As some of you may know, our family recently made the transition from living in Waukesha, Wisconsin to Appleton, Wisconsin (about a two-hour drive north). On top of that, I still don’t have a job up in Appleton, so I continue to work down here in Waukesha while my family lives up in Appleton. I split my time and sleep Monday, Tuesday, and Thursday nights with my parents down here in Waukesha and Wednesday nights and the weekend I am back up in Appleton. This has given me a lot of time to reflect on how one stays faithful to discipling in the transitions and over distances. It is not nearly as effective as actually being there (obviously) but I wanted to share some of what I have been learning about serving others and being an effective disciple-maker during transitions.
Technology is Your Friend – Keep the Communication Lines Open
We live in an insanely privileged time. Cell phones and the internet have made communication among people instant and global. While we should be cautious in how embrace and consume said technology, it is a huge blessings to be able to stay in touch. The nice thing is that we can continue relationships of distance with very few differences. Use your phone and email to stay in touch and keep in communication about everyday life, your struggles, your prayers, and your ups and downs. Usually when we are close to people, most of our texting, emailing and calling is all strictly important stuff that needs to be taken care of. Take those risks with people you love and text them something incredibly stupid and just let them know you are thinking about them. Communicate your prayer needs through email or ask how you can pray for them. Setup a Google Hangout to just be able to see them and see what is going on in their daily lives. Ask them and invite them to stay in touch with you and do the same things you are doing.
An important note to all of this, make sure you actually RESPOND if people text you or email you. It is almost criminal how long I can take to get back to someone via email or text. If someone is making an effort to get in touch with you, the least you can do is actually respond. Remember Jesus’ words about the Golden Rule, “Just as you want others to do for you, do the same for them,” (Luke 6:31 HCSB). It’s always disappointing to put yourself out there and not hear back and the feeling can stink, so think your heart and text them back, even if it’s a short, “Thank you.”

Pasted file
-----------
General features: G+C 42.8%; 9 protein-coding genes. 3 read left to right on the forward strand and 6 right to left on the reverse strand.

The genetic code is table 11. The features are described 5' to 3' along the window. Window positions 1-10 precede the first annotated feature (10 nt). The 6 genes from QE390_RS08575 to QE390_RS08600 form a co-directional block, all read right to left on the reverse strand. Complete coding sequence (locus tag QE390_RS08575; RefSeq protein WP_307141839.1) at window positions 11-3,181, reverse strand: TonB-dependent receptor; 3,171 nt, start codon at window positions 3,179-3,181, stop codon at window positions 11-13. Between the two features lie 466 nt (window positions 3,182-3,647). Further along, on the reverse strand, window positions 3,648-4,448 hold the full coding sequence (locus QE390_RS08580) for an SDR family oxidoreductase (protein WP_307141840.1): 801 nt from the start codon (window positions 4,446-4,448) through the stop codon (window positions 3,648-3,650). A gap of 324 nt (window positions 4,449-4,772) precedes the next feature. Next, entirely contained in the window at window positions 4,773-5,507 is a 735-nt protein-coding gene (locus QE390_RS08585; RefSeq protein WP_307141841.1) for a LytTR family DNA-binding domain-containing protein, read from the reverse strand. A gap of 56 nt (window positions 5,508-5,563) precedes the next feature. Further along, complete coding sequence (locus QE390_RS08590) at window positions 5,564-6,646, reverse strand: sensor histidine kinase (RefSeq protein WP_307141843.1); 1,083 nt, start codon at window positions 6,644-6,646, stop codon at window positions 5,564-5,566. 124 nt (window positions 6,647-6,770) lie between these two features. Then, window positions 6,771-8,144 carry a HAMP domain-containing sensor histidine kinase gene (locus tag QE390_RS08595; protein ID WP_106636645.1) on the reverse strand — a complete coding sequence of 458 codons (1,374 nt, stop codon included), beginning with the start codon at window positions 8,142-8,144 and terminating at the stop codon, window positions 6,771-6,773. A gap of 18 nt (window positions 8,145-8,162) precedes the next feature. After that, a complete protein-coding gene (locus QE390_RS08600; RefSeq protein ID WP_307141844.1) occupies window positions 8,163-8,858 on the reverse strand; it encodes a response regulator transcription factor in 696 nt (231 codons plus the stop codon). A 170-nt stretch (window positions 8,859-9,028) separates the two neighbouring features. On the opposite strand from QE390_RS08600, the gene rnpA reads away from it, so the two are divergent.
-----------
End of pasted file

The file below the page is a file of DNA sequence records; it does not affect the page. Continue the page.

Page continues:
Send Them Small Reminders or Blessings
So far, I have only got a chance to practice this by blessing my wife in small ways since we are apart. However, some people are gift people and are blessed by receiving something that shows you were thinking about them (my wife is definitely one of those people). It doesn’t have to be anything big or expensive; it can be as simple as a refrigerator magnet or a keychain. It might be a useless trinket, but it’s not that way to the person receiving it.
James says in the book of James, “If a brother or sister is without clothes and lacks daily food and one of you says to them, ‘Go in peace, keep warm, and eat well,’ but you don’t give them what the body needs, what good is it?” (James 2:14-16 HCSB). I might be vamping a bit on what he says, but some people don’t need your kind words, they literally need you to show them (through some physical provision) that you care for them. I’m not saying this passage means you have an obligation to give a small gift to someone, but I think we can take the idea that some people don’t see our passing words of blessing as a real blessing but need to have a tangible form of what our heart feels for them.
Remember Them Often In Your Prayers
This is the most important one, in my opinion, and where I need the most work. The Apostle Paul greeted those he dearly loved by encouraging them that he has remembered them and is praying for them. “I give thanks to my God for every remembrance of you, always praying with joy for all of you in my every prayer,” (Philippians 1:3-4 HCSB). “I thank God, whom I serve with a clear conscience as my ancestors did, when I constantly remember you in my prayers night and day,” (2 Timothy 1:3 HCSB). Paul remembered his close disciple and friend Timothy and the wonderful church in Philippi when he prayed for them. Not only does remembering someone in your prayers come from the relationship you already have, your affections and your thoughts will begin to focus on that person or group of people more as your pray for them. You end up doing the above things; you text them how you can pray for them; you seek ways to serve them even though they are far away and remind them of God’s truth and the good news even when they are out of the range of your voice.
This by far can be the hardest one for some of us, especially those of us who get excited for the above two. I find myself consistently forgetting to remember those who are away from me in my prayers. It’s no surprise that very often my feeble prayers are all about me and my circumstances. Conversely, when my prayers are saturated with the needs and cares of others, the prayers I send out are vital and filled with joy as I remember those people and also anticipate with joy the Spirit hearing my prayers and coming to the aid of those who need it. When you lift those who are far from you in prayer the Spirit will help you to remember them in the future in the everyday hustle and bustle of life.
There are three things I have been turning over in my mind. What other things can you do to disciple and serve others while you are in transition or apart?